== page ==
alexa Tuberculous pleural effusions.


Journal of Clinical & Cellular Immunology

Author(s): Valds L, Pose A, San Jos E, Martnez Vzquez JM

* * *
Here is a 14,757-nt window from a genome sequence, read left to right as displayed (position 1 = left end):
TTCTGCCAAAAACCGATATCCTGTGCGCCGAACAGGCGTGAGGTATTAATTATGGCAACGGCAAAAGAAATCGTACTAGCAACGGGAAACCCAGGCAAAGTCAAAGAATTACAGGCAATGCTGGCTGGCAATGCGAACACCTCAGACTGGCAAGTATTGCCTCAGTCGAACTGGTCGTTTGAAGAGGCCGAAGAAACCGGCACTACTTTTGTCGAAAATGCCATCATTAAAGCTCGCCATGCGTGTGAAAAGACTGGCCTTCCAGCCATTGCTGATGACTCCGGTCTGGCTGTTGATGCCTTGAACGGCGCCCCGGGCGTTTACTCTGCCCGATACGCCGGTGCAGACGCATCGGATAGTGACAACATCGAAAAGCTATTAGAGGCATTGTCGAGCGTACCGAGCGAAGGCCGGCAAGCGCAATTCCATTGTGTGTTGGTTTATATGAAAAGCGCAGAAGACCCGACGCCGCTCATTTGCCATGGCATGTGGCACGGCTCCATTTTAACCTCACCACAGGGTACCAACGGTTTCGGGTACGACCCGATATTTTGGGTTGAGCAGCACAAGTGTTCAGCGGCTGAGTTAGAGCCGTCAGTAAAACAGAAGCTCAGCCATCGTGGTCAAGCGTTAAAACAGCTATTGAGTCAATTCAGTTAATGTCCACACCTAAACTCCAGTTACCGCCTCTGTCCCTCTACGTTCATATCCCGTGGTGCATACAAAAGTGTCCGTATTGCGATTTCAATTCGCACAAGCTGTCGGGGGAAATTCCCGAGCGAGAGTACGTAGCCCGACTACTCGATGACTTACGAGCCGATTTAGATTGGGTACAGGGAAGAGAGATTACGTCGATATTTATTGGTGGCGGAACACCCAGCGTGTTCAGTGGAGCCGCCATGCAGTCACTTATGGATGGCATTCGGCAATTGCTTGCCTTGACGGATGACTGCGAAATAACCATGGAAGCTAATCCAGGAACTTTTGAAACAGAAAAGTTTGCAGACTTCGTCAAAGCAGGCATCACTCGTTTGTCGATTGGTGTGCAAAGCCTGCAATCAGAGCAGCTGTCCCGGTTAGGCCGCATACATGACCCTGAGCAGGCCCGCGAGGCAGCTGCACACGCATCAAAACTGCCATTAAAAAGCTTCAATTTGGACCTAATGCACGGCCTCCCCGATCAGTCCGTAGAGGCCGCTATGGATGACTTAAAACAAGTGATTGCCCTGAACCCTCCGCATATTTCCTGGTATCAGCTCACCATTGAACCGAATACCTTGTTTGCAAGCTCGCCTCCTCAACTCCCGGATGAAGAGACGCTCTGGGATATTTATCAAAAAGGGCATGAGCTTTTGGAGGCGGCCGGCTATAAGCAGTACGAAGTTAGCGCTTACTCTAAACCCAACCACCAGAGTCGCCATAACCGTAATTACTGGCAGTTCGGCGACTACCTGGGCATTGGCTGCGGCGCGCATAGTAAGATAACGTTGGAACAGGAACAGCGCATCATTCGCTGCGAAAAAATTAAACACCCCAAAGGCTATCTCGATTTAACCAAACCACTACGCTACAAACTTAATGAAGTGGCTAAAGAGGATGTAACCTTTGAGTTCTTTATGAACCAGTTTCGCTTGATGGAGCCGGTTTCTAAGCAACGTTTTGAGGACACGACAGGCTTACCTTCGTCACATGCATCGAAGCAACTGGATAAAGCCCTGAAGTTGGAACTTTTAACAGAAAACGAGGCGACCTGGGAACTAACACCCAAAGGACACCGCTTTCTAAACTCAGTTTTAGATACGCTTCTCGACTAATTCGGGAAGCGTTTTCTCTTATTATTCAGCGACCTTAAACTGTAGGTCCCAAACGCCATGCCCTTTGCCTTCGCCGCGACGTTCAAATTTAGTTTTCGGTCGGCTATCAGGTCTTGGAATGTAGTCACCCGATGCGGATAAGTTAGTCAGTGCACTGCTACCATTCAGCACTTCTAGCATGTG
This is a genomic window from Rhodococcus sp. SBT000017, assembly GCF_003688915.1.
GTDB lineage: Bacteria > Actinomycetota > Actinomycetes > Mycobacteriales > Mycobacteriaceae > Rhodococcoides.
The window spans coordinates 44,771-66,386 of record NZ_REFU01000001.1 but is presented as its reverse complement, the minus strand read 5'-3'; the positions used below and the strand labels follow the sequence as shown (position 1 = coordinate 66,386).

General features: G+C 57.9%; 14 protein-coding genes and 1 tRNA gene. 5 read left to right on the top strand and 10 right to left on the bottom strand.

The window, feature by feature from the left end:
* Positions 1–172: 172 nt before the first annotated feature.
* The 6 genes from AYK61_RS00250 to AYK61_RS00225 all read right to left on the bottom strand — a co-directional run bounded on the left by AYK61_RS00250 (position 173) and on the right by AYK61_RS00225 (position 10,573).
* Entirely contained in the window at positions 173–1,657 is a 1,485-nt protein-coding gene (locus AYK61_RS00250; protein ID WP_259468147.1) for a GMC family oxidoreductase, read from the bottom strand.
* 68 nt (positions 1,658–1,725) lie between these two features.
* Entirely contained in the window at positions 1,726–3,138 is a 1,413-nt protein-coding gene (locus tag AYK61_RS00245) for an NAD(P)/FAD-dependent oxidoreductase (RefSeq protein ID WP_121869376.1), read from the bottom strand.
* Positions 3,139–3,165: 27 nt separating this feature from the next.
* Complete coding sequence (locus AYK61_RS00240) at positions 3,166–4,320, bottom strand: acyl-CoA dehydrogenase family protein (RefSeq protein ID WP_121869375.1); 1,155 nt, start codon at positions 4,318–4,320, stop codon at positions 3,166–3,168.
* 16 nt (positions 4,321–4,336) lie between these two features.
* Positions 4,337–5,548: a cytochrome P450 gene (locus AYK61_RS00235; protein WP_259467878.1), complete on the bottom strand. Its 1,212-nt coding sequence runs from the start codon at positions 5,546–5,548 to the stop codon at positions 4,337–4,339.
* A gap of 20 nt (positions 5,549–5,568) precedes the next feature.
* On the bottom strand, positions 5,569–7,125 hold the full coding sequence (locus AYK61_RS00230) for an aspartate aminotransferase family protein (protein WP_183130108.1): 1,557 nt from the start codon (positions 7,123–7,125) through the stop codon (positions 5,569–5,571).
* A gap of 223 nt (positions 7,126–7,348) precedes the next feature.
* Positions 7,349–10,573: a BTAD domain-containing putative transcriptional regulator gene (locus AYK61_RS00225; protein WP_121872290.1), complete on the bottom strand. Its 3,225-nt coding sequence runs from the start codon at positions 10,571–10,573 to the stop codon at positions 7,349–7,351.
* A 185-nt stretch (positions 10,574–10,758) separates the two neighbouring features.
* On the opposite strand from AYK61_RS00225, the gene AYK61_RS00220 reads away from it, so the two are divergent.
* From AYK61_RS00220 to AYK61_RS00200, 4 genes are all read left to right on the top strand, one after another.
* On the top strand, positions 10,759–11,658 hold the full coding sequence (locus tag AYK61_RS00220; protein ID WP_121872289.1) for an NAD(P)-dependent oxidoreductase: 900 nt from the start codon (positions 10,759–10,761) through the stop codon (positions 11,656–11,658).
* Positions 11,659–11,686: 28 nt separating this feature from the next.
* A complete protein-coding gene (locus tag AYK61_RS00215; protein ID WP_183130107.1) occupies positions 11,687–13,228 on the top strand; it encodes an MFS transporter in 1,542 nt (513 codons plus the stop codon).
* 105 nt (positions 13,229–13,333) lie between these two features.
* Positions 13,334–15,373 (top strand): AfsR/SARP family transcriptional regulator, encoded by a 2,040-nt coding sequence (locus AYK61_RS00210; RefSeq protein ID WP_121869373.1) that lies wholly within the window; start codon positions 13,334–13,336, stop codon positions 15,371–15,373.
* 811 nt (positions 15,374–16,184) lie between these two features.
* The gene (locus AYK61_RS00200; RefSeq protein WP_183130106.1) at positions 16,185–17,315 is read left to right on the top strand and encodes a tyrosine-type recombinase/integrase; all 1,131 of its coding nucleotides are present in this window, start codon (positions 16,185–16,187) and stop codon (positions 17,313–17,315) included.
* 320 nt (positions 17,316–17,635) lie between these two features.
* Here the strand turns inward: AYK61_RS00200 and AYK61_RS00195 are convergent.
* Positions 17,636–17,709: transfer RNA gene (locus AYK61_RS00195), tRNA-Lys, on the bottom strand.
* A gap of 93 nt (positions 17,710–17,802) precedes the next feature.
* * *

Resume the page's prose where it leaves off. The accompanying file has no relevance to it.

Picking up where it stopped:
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Abstract Tuberculosis is the most frequent cause of death due to infectious diseases. In Europe, it is one of the most frequent types of pleural effusions in young patients. Tuberculosis is caused by the rupture of a pulmonary subpleural caseous focus, which releases mycobacterium into the pleural cavity, thereby triggering an immune response involving mainly macrophages, CD4+ T lymphocytes, and the cytokines released by these cells (especially interleukin 1, interleukin 2, and ?-interferon). In recent years, classical microbiological and histological methods of diagnosis have been joined by biochemical analyses of pleural fluid, which are faster and can be more sensitive. In particular, tuberculous effusions have high adenosine deaminase (ADA) activity, apparently due to high levels of the ADA isoenzyme ADA2, which is only found in monocytes and macrophages (although certain data suggest the possible involvement of activated T cells, too). It has been recommended that treatment for tuberculosis be initiated if analysis of pleural fluid shows high ADA activity, a lymphocyte/neutrophil ratio greater than 0.75, and no malignant cells. Another highly efficient marker is ?-interferon, which is released by activated CD4+ T cells, but its high price is an obstacle to its routine determination in clinical practice. Identification of mycobacterial DNA by means of the polymerase chain reaction (PCR) is less efficient, apparently because its sensitivity depends heavily on mycobacterium concentration. No other biochemical parameters currently appear to be of marked relevance for the diagnosis of tuberculous pleural effusion (TPE). TPE responds well to the standard treatment for tuberculosis. However, 50\% of TPE patients have a thickened pleura as a result of the accumulation of fluid, and in 16\% the quantity of effusion increases during treatment, even if corticosteroids are administered. It therefore seems reasonable for treatment with antituberculous drugs to be preceded by therapeutic thoracocentesis to remove as much fluid as possible. This article was published in Eur J Intern Med and referenced in Journal of Clinical & Cellular Immunology

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